The United States has acceded to The New York Convention (the “Convention”), which requires participating nations to enforce arbitration agreements and foreign arbitral awards. Federal district courts generally enforce foreign arbitral awards unless a party establishes one of seven defenses enumerated in Article V of the Convention. One such defense is that an award is contrary to the public policy of the United States. In Sladjana Cvoro v. Carnival Corporation, the Eleventh Circuit considered this defense, ultimately holding that it only applies “when confirmation or enforcement of a foreign arbitration award would violate the forum state’s most basic notions of morality and justice.”
In August 2012, Sladjana Cvoro signed a seafarer’s employment agreement to work on a cruise ship owned and operated by Carnival Corporation. The agreement provided that all disputes between Cvoro and Carnival would be subject to arbitration and further that the agreement would be governed by the laws of Panama. During her employment, Cvoro began suffering from severe carpal tunnel syndrome such that she was unable to work. Carnival repatriated Cvoro to her home country of Serbia and selected physicians to continue treating the condition. As a part of this treatment, doctors in Serbia attempted corrective surgery, but the procedure only exacerbated the problem and caused permanent damage. Cvoro subsequently initiated arbitration against Carnival in Monaco, asserting claims under the Jones Act (a U.S. statute protecting seafarers) and U.S. maritime law for injuries caused by the negligence of her doctor.
In keeping with the parties’ choice-of-law provision, the arbitrator applied the laws of Panama and refused to apply the laws of the U.S. because Cvoro did not establish a sufficiently close connection between the U.S. and her claims. Under Panama law, Carnival could not be held vicariously liable for shore-side malpractice occurring after Cvoro left the cruise ship and, accordingly, the arbitrator denied Cvoro’s claim for damages. Unhappy with this result, Cvoro filed suit in the Southern District of Florida, arguing the arbitral award should be set aside under Article V of the New York Convention as violating the public policy of the U.S. to protect seafarers as “wards of admiralty.” The district court disagreed, holding “the distinctions between Panamanian law and U.S. law did not overcome the strong federal presumption to enforce arbitral awards, especially because Cvoro’s theory of vicarious liability is not an explicitly ‘well-defined and dominant’ U.S. policy ‘rooted in basic notions of morality and justice.’” Slip Op. 10.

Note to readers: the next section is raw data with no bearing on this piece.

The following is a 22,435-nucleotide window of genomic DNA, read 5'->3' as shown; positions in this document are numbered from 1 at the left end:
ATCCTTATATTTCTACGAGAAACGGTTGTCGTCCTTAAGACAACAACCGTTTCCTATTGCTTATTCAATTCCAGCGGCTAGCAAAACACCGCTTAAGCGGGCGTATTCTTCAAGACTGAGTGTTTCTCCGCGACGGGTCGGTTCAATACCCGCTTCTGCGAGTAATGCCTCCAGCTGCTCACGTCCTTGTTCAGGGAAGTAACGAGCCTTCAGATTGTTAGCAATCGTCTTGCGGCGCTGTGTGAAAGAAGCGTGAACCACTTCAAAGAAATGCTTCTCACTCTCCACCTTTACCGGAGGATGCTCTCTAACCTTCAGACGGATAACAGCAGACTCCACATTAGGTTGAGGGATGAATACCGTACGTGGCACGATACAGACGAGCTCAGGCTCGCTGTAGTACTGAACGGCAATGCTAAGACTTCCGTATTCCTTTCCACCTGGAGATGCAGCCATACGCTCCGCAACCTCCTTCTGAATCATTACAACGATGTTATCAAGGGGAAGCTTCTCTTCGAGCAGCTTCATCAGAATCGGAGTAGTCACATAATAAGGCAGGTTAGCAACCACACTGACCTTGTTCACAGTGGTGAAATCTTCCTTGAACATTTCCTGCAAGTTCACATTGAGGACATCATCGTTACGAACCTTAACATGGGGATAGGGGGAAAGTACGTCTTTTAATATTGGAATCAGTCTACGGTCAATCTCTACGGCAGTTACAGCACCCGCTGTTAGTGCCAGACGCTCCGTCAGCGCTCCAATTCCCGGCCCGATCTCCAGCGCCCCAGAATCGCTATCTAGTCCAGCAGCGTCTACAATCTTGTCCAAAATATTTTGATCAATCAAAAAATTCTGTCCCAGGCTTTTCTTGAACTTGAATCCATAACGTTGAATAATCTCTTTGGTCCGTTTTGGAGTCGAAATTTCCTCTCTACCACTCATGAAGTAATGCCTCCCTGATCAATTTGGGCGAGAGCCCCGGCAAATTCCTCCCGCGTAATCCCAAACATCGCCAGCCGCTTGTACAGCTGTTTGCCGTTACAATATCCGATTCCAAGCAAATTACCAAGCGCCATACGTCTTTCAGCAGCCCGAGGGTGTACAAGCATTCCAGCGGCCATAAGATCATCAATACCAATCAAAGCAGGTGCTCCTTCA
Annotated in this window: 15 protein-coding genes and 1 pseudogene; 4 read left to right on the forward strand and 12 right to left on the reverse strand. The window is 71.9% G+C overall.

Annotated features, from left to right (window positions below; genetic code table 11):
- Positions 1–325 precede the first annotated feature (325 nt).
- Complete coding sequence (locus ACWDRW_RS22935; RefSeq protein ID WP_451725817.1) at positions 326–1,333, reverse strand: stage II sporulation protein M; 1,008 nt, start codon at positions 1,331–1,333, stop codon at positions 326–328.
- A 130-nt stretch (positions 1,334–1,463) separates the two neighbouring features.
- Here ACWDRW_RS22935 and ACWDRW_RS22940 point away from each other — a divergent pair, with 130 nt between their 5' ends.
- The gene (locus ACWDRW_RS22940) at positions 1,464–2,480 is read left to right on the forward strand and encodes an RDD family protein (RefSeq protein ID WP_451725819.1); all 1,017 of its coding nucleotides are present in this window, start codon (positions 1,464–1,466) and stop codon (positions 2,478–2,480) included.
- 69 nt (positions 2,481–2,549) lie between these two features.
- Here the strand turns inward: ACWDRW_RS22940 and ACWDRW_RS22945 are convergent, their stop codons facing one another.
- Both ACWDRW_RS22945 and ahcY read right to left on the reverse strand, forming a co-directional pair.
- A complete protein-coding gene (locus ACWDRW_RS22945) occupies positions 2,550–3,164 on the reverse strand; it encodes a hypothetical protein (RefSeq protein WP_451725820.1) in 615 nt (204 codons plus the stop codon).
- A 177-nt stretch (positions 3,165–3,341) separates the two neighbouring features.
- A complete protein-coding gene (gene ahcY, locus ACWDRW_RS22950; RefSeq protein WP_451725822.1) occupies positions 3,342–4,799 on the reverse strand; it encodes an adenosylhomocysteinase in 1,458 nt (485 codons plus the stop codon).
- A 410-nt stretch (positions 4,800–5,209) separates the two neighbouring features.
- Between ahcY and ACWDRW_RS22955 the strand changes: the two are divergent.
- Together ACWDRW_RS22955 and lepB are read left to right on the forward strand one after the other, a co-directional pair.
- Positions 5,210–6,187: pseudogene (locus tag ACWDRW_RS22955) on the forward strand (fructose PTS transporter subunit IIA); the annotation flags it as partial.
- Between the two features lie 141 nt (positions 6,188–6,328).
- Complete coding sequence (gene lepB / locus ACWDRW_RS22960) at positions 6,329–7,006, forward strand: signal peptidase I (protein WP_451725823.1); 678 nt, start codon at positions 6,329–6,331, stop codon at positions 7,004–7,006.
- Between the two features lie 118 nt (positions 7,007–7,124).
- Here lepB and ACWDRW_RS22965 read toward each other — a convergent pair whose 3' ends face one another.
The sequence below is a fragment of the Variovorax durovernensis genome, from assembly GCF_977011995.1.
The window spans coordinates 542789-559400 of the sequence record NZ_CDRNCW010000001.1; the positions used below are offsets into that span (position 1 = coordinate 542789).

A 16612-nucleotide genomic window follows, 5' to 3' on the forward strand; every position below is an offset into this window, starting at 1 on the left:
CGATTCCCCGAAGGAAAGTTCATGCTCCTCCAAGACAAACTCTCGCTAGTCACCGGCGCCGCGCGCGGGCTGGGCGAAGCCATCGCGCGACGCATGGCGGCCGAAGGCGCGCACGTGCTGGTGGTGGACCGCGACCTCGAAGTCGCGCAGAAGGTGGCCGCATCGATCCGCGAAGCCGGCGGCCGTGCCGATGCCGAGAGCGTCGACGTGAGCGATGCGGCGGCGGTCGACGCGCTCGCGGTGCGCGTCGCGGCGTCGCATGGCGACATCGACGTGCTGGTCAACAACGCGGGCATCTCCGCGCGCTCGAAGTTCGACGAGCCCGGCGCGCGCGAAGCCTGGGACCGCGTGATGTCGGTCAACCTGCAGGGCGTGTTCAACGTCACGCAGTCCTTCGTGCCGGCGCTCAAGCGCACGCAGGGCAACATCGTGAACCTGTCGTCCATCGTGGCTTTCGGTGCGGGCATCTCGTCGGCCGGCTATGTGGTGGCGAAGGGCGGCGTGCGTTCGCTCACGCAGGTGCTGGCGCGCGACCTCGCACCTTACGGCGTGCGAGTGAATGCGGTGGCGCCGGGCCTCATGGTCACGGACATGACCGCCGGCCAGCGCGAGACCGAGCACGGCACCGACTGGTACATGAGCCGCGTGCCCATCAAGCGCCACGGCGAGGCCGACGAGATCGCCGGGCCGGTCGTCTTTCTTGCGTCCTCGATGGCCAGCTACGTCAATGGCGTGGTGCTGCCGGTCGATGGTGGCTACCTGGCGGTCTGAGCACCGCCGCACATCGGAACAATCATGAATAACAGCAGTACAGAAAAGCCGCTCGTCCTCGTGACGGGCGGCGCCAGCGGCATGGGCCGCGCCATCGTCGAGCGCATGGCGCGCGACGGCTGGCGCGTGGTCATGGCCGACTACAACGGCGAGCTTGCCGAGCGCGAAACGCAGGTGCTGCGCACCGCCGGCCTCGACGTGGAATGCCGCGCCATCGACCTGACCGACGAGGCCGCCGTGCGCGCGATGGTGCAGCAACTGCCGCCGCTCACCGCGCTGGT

On appeal, the Eleventh Circuit sympathized with the Cvoro, but held that “simply because a foreign arbitral award provides for a smaller recovery than may have been available under United States maritime law does not necessarily mean the award violates public policy.” Slip Op. 6. The court further noted that, although Cvoro was unable to recover under a theory of vicarious liability, she still received medical care and other benefits. Accordingly, the arbitral award “was not so inadequate as to violate this nation’s most basic notions of morality and justice.” Slip Op. 34. The Court’s decision highlights the difficulty of setting aside foreign arbitral awards on public policy grounds.